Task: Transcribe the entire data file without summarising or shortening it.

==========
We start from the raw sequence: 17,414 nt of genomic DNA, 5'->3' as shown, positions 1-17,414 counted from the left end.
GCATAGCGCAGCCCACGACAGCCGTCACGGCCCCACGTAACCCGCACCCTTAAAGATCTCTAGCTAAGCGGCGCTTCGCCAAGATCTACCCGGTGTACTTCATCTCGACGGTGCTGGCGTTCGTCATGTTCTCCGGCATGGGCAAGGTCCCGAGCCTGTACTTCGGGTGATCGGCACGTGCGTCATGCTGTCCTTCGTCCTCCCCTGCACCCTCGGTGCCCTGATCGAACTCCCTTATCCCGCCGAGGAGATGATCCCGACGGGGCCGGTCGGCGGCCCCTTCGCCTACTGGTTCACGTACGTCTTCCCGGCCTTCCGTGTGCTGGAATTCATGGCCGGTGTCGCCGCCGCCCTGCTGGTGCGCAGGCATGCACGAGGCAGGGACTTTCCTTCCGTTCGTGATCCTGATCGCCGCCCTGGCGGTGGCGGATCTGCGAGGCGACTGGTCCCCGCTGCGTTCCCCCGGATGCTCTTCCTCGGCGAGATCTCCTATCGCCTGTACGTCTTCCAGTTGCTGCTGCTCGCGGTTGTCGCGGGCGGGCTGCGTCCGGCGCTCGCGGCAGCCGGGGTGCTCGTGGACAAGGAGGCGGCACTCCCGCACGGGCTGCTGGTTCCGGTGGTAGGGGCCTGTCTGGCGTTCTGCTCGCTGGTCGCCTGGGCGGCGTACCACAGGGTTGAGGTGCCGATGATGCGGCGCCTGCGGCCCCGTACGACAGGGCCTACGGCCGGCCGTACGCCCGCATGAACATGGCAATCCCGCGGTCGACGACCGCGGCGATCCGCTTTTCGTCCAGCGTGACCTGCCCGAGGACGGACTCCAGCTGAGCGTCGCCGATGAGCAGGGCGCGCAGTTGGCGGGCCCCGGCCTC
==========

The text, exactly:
We start from the raw sequence: 17,414 nt of genomic DNA, 5'->3' as shown, positions 1-17,414 counted from the left end.
GCATAGCGCAGCCCACGACAGCCGTCACGGCCCCACGTAACCCGCACCCTTAAAGATCTCTAGCTAAGCGGCGCTTCGCCAAGATCTACCCGGTGTACTTCATCTCGACGGTGCTGGCGTTCGTCATGTTCTCCGGCATGGGCAAGGTCCCGAGCCTGTACTTCGGGTGATCGGCACGTGCGTCATGCTGTCCTTCGTCCTCCCCTGCACCCTCGGTGCCCTGATCGAACTCCCTTATCCCGCCGAGGAGATGATCCCGACGGGGCCGGTCGGCGGCCCCTTCGCCTACTGGTTCACGTACGTCTTCCCGGCCTTCCGTGTGCTGGAATTCATGGCCGGTGTCGCCGCCGCCCTGCTGGTGCGCAGGCATGCACGAGGCAGGGACTTTCCTTCCGTTCGTGATCCTGATCGCCGCCCTGGCGGTGGCGGATCTGCGAGGCGACTGGTCCCCGCTGCGTTCCCCCGGATGCTCTTCCTCGGCGAGATCTCCTATCGCCTGTACGTCTTCCAGTTGCTGCTGCTCGCGGTTGTCGCGGGCGGGCTGCGTCCGGCGCTCGCGGCAGCCGGGGTGCTCGTGGACAAGGAGGCGGCACTCCCGCACGGGCTGCTGGTTCCGGTGGTAGGGGCCTGTCTGGCGTTCTGCTCGCTGGTCGCCTGGGCGGCGTACCACAGGGTTGAGGTGCCGATGATGCGGCGCCTGCGGCCCCGTACGACAGGGCCTACGGCCGGCCGTACGCCCGCATGAACATGGCAATCCCGCGGTCGACGACCGCGGCGATCCGCTTTTCGTCCAGCGTGACCTGCCCGAGGACGGACTCCAGCTGAGCGTCGCCGATGAGCAGGGCGCGCAGTTGGCGGGCCCCGGCCTC